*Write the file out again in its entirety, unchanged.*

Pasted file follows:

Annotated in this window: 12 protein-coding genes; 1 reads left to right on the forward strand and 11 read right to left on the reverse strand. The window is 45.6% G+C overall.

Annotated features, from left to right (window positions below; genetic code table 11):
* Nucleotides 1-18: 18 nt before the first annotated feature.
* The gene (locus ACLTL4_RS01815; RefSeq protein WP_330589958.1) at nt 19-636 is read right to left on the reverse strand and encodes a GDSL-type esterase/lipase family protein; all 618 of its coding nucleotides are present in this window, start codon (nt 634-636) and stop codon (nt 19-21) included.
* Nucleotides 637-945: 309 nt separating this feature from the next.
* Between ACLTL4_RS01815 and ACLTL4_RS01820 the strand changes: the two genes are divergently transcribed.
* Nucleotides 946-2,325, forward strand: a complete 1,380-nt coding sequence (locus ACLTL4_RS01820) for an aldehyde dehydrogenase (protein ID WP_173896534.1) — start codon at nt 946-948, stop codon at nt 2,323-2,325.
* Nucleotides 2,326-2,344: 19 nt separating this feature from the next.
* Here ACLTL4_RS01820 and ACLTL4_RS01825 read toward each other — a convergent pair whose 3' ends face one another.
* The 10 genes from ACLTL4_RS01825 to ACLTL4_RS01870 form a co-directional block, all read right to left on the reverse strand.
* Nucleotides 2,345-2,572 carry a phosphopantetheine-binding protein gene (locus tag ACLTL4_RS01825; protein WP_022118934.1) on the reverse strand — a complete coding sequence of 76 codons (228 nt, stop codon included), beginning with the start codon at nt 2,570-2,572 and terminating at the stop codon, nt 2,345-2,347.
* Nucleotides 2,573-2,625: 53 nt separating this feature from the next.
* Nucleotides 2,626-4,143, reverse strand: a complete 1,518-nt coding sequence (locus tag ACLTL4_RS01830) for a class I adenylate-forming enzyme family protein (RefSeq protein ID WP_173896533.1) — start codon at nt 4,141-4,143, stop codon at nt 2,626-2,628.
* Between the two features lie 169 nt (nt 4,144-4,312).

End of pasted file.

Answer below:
Annotated in this window: 12 protein-coding genes; 1 reads left to right on the forward strand and 11 read right to left on the reverse strand. The window is 45.6% G+C overall.

Annotated features, from left to right (window positions below; genetic code table 11):
* Nucleotides 1-18: 18 nt before the first annotated feature.
* The gene (locus ACLTL4_RS01815; RefSeq protein WP_330589958.1) at nt 19-636 is read right to left on the reverse strand and encodes a GDSL-type esterase/lipase family protein; all 618 of its coding nucleotides are present in this window, start codon (nt 634-636) and stop codon (nt 19-21) included.
* Nucleotides 637-945: 309 nt separating this feature from the next.
* Between ACLTL4_RS01815 and ACLTL4_RS01820 the strand changes: the two genes are divergently transcribed.
* Nucleotides 946-2,325, forward strand: a complete 1,380-nt coding sequence (locus ACLTL4_RS01820) for an aldehyde dehydrogenase (protein ID WP_173896534.1) — start codon at nt 946-948, stop codon at nt 2,323-2,325.
* Nucleotides 2,326-2,344: 19 nt separating this feature from the next.
* Here ACLTL4_RS01820 and ACLTL4_RS01825 read toward each other — a convergent pair whose 3' ends face one another.
* The 10 genes from ACLTL4_RS01825 to ACLTL4_RS01870 form a co-directional block, all read right to left on the reverse strand.
* Nucleotides 2,345-2,572 carry a phosphopantetheine-binding protein gene (locus tag ACLTL4_RS01825; protein WP_022118934.1) on the reverse strand — a complete coding sequence of 76 codons (228 nt, stop codon included), beginning with the start codon at nt 2,570-2,572 and terminating at the stop codon, nt 2,345-2,347.
* Nucleotides 2,573-2,625: 53 nt separating this feature from the next.
* Nucleotides 2,626-4,143, reverse strand: a complete 1,518-nt coding sequence (locus tag ACLTL4_RS01830) for a class I adenylate-forming enzyme family protein (RefSeq protein ID WP_173896533.1) — start codon at nt 4,141-4,143, stop codon at nt 2,626-2,628.
* Between the two features lie 169 nt (nt 4,144-4,312).